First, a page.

- The Washington Times - Monday, October 20, 2003

As federal agencies move toward pay-for-performance systems — where across-the-board raises cease to be automatic — locality pay, raises given to federal employees living in 32 metropolitan areas to ensure pay parity with their private-sector counterparts, will become a paycheck protector.

The Department of Defense wants to abandon the traditional regular federal pay raises and automatic “time-served” within-grade increases (worth 3 percent) that now go to nearly half the work force each year. Parts of Defense (labs and acquisition activities with 120,000 civilians) are or will be going to pay for performance.

The Internal Revenue Service, the Federal Aviation Administration and other agencies are doing their own versions of systems in which supervisors determine the lion’s share of all raises.

Under the Defense plan — now tied up in Congress — civilian raises would be based on a 100-point rating system. Workers would be guaranteed only the amount of the annual locality raise (typically 1 percent of the total raise). To get more they would have to score between 51 and 100. Bottom line is some — perhaps many — might get only the annual locality raise.

Given the choice, feds in the 32 major government job centers nationwide would rather have a large locality-pay adjustment than a comparable across-the-board pay raise.

Why? The answer is: Money, in hand and for life.

Example: A federal worker retiring from a high-grade job in San Francisco or New York will have a much larger lifetime annuity than his twin — in the same grade with the same amount of service time — who spent his or career working on the East Coast, in the Washington or Baltimore area.

The difference in pay — thanks to locality pay — is an $8,000 per year pay advantage for the San Francisco-based fed and a considerably larger lifetime annuity that is indexed to inflation. Feds in Los Angeles, Houston, Chicago and other cities earn more than D.C.-based civil servants.

Once retired, the federal workers all get the same cost-of-living adjustments wherever they live. But retirees from a higher locality-pay system will start off with an annuity (which could range from 55 percent to 80 percent of final salary) that will keep him or her ahead for life.

Many private firms base pensions on the employee’s highest salary. Since most pension plans are funded solely by the company, benefits are less than in government where employees contribute to their retirement fund. Most private firms do not give regular (if any) inflation adjustment to retirees. Government retirees get a cost-of-living adjustment each year. This coming January it will be worth 2.1 percent.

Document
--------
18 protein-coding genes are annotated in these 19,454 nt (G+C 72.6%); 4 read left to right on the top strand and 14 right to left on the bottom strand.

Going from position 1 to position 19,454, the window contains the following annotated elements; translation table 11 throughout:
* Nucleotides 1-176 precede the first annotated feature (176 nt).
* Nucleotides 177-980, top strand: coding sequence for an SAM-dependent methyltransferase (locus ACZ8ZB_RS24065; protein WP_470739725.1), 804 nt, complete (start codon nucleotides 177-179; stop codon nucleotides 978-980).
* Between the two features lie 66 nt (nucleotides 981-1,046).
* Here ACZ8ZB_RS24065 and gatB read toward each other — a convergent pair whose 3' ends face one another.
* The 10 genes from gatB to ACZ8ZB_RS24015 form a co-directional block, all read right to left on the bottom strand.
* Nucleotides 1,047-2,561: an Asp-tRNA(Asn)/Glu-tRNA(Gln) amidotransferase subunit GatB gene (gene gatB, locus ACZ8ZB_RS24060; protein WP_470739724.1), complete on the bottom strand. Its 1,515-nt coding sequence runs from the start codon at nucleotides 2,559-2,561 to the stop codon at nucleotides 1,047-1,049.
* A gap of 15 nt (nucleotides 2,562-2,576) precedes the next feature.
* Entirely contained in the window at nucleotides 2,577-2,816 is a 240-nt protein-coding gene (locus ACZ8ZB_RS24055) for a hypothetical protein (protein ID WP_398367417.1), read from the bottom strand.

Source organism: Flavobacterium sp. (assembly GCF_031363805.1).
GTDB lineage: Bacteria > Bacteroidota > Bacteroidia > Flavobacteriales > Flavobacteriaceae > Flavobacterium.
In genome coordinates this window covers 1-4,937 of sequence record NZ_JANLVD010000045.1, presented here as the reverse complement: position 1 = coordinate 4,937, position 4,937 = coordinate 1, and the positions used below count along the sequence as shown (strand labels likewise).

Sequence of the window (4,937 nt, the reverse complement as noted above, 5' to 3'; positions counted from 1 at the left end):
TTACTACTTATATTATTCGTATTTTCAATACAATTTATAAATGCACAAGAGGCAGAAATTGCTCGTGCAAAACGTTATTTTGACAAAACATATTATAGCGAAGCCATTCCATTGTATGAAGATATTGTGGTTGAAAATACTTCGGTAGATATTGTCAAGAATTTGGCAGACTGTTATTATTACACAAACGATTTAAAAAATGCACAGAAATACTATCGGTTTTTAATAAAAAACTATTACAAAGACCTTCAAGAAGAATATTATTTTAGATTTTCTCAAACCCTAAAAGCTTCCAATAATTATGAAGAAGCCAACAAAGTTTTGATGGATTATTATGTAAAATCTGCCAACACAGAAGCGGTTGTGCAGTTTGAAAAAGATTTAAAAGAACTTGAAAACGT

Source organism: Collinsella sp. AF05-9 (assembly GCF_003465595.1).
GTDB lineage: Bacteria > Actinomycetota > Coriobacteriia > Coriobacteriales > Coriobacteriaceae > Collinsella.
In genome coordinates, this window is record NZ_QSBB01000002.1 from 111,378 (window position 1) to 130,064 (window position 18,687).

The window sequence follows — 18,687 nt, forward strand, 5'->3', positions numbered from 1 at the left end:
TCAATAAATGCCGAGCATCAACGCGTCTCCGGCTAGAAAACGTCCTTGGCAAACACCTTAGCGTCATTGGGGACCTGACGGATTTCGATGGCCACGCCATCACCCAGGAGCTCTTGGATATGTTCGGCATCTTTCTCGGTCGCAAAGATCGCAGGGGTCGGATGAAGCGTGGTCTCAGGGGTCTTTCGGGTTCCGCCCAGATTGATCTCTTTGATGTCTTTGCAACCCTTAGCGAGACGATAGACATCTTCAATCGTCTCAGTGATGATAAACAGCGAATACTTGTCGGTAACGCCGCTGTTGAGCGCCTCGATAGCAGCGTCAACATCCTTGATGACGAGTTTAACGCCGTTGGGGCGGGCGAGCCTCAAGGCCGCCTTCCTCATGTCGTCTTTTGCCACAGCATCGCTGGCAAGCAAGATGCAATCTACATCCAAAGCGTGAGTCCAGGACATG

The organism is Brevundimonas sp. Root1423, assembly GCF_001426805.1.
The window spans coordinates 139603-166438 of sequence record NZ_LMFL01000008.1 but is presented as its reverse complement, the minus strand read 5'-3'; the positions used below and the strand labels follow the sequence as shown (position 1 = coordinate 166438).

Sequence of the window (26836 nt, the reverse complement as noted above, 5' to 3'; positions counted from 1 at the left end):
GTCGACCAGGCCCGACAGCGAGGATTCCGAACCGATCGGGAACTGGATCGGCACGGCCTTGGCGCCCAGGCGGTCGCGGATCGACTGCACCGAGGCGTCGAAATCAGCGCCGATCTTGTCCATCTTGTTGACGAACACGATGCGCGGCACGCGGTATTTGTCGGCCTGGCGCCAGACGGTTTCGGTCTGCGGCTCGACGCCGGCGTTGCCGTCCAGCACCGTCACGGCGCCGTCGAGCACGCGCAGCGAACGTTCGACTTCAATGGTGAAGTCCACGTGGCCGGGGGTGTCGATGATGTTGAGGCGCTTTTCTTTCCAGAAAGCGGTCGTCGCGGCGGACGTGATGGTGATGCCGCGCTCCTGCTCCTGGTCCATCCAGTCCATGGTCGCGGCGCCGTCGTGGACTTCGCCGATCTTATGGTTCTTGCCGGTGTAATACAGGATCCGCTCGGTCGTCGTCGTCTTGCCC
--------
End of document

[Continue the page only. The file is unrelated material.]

The locality-pay system and differentials is the only portion of the 1990 federal pay law that has survived efforts of the Clinton, and now Bush, administrations to make it more “realistic.” Both think the pay “gap” between the federal government and the private sector — the reason the 1990 law was enacted — is a myth.

Both administrations said the pay comparisons conducted by the Labor Department should take into account the value of fringes like retirement, extra holidays, vacation time and regular longevity within-grade (WIGs) raises — in addition to regular annual pay raises.

Defense hopes to lead the way into the brave new pay world by setting up a system that eliminates the annual across-the-board federal pay raise and WIGs. If Congress OKs the system, then Defense civilians would get raises each year that would reflect their performance as measured by supervisors.

Under the plan, officials say, some workers could get only the locality raise while others could get up to 10 percent. The money would come from regular pay-raise funds plus money for bonuses.

Backers say the Defense plan reflects the real world and would encourage poor performers to shape up or ship out. Opponents say the changeover would institutionalize the buddy system.

Whatever Congress does about the Defense Department’s proposed “transformation” plan, the locality-pay raises will apparently continue and be an even more important factor for the average fed.

Mike Causey, senior editor at FederalNewsRadio.com, can be reached at 202/895-5132 or [email protected]federalnewsradio.com.

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